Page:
Reese’s Law to Help Protect Kids From Button Batteries
New potentially lifesaving legislation has passed the house and heads to President Biden’s desk to be signed into law this week. Reese’s Law would ensure that all items using button batteries are made childproof.
Button batteries, commonly found in household items like toys and remote controls, can pose serious risks to children if swallowed, including severe burns and death. Easily accessible to children and so small they don’t often pose a choking hazard, the inconspicuous nature of the battery can make it hard for parents to know if their child has swallowed one.
Reese’s Law is named after Reese Hamsmith, an 18-month-old who swallowed a button battery in October 2020. After an initial misdiagnosis of Croup (common in button battery cases), Reese’s mother, Trista Hamsmith, took her daughter in for an X-ray when they discovered a button battery missing from one of their devices.
Despite an emergency surgery to remove the battery, it had burned a hole through Reese’s throat and stomach, creating irreparable damage and setting off a chain of surgeries that would end in her passing in December 2020. After Reese’s death, Hamsmith founded Reese’s Purpose to raise awareness of the danger of button batteries and advocate for stronger safety measures on products that require button batteries.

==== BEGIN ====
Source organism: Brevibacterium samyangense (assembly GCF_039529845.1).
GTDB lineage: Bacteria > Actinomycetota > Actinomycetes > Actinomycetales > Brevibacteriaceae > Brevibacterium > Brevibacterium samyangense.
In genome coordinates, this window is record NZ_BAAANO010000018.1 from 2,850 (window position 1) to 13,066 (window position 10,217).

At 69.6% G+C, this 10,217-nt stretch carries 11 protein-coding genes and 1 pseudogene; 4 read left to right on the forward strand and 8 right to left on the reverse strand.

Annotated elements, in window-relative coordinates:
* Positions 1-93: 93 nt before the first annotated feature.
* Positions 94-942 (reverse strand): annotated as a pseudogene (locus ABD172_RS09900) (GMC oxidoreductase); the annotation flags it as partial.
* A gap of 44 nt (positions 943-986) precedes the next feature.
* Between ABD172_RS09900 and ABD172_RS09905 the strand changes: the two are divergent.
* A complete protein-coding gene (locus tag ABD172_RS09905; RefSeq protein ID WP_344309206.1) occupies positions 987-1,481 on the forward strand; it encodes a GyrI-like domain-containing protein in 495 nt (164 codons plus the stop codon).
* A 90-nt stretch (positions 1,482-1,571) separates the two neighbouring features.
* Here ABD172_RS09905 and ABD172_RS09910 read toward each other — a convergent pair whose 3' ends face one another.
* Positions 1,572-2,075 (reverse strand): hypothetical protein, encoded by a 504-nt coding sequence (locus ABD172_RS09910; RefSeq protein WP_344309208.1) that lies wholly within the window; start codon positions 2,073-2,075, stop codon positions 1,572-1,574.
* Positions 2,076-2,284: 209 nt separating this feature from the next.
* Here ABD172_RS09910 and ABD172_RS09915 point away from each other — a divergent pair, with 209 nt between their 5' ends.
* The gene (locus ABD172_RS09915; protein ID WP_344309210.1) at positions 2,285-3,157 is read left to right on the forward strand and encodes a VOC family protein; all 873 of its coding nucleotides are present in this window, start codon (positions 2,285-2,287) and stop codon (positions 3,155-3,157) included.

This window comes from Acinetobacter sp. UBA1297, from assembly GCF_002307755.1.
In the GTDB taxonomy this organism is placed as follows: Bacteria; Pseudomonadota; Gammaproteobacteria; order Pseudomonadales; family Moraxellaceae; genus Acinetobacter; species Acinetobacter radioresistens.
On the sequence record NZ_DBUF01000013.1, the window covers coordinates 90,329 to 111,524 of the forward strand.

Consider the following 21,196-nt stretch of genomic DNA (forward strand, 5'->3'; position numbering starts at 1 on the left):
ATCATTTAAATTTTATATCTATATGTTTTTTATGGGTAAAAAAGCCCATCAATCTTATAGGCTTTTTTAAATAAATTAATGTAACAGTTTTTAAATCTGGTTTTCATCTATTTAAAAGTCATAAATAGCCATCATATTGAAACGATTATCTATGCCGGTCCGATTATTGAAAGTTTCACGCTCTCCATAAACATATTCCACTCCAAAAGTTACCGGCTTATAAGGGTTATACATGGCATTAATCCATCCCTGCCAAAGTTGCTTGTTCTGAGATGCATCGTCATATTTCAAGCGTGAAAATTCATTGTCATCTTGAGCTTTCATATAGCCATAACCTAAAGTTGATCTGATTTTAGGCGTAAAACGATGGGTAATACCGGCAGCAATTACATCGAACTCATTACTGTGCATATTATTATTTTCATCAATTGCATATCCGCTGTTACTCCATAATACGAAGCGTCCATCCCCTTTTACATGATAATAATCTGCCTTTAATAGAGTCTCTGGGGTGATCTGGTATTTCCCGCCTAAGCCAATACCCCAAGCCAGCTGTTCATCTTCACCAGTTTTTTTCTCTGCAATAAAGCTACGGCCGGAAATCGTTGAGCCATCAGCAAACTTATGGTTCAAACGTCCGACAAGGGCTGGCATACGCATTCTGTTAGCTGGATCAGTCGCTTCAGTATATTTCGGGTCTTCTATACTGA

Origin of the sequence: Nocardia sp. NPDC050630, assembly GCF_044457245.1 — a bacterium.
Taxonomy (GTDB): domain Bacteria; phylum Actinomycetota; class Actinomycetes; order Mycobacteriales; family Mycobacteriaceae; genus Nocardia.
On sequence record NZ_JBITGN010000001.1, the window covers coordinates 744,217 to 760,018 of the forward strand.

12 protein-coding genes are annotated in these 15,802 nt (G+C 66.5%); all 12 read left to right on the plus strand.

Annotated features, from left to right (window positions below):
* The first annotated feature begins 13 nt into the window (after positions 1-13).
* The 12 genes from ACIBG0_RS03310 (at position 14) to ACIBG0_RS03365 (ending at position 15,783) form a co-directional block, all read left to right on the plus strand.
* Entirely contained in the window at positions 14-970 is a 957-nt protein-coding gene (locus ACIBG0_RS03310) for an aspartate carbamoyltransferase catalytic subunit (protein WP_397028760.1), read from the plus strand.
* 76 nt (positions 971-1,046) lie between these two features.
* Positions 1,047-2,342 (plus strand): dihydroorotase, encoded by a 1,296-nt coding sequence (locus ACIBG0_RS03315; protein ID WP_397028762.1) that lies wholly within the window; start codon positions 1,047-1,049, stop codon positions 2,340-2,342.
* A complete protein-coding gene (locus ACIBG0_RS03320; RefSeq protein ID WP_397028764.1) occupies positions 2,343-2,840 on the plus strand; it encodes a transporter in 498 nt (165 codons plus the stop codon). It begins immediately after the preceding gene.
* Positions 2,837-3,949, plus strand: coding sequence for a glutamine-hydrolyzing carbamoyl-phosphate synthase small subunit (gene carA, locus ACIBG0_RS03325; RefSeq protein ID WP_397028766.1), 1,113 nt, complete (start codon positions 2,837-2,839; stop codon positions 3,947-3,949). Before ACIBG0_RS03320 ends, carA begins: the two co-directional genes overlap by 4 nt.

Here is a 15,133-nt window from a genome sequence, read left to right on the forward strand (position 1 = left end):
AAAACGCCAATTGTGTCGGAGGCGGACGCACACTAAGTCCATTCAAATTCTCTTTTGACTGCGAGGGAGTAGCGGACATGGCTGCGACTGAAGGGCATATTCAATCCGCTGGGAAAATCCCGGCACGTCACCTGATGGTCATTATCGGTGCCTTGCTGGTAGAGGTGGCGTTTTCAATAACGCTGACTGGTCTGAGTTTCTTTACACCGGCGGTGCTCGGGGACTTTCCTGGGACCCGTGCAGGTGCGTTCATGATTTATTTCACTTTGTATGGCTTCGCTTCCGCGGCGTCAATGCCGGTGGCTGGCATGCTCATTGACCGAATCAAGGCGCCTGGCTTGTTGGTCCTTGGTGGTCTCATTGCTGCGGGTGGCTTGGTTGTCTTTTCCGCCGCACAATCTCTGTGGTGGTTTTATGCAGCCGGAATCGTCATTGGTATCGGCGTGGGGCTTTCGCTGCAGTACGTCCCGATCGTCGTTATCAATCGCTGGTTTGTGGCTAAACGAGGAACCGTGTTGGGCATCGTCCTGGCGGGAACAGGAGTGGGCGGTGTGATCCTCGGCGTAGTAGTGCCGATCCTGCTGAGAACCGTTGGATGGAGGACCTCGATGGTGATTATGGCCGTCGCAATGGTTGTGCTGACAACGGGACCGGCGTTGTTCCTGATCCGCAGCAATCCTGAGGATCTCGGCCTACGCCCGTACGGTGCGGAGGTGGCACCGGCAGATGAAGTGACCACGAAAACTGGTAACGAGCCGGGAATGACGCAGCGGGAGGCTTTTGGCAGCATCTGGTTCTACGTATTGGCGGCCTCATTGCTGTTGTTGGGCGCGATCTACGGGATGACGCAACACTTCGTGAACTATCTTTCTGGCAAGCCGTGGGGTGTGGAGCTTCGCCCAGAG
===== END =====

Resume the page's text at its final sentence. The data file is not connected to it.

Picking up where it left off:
Last year Hamsmith joined forces with other mothers and US Senators Richard Blumenthal and Marsha Blackburn to get Reese’s Law off the ground. The law was passed with bi-partisan support on August 3. “Reese’s Law will help prevent thousands of serious injuries by strengthening small battery safety standards,” said Blumenthal and Blackburn in a press statement. “We are relieved this common-sense legislation has passed Congress and is on its way to President Biden’s desk to become law so families can have greater peace of mind about the safety of products in their home.”
In response to the law’s passing, Hamsmith expressed her gratefulness to Congress. “This legislation will undoubtedly save lives,” said Hamsmith. “I often talk about the plaque that was in Reese’s hospital room which read, ‘He has a plan and I have a purpose.’ Reese’s life was taken way too soon, but her legacy will live on through this law so that no other family will have to suffer like ours.”
According to the release, the new law will direct the US Consumer Product Safety Commission (CPSC) to create safety standards to prevent accidental ingestion of button batteries by children, including:
- Creating performance standards requiring the compartments of consumer products containing button cell or coin batteries to be secured to prevent access by children six years of age or younger
- Requiring button or coin cell packaging to be secured in a child-resistant manner
- Requiring warning labels in product manuals, on the packaging, and directly on the product when practical, so it is visible
- Requiring warning labels that clearly identify the hazard of ingestion
- Requiring warning labels that instruct consumers to keep new and used batteries out of the reach of children and to seek immediate medical attention if a battery is ingested
In the meantime, Hamsmith encourages parents to be vigilant about keeping items with button batteries out of the hands of children and ensuring all items are properly secured.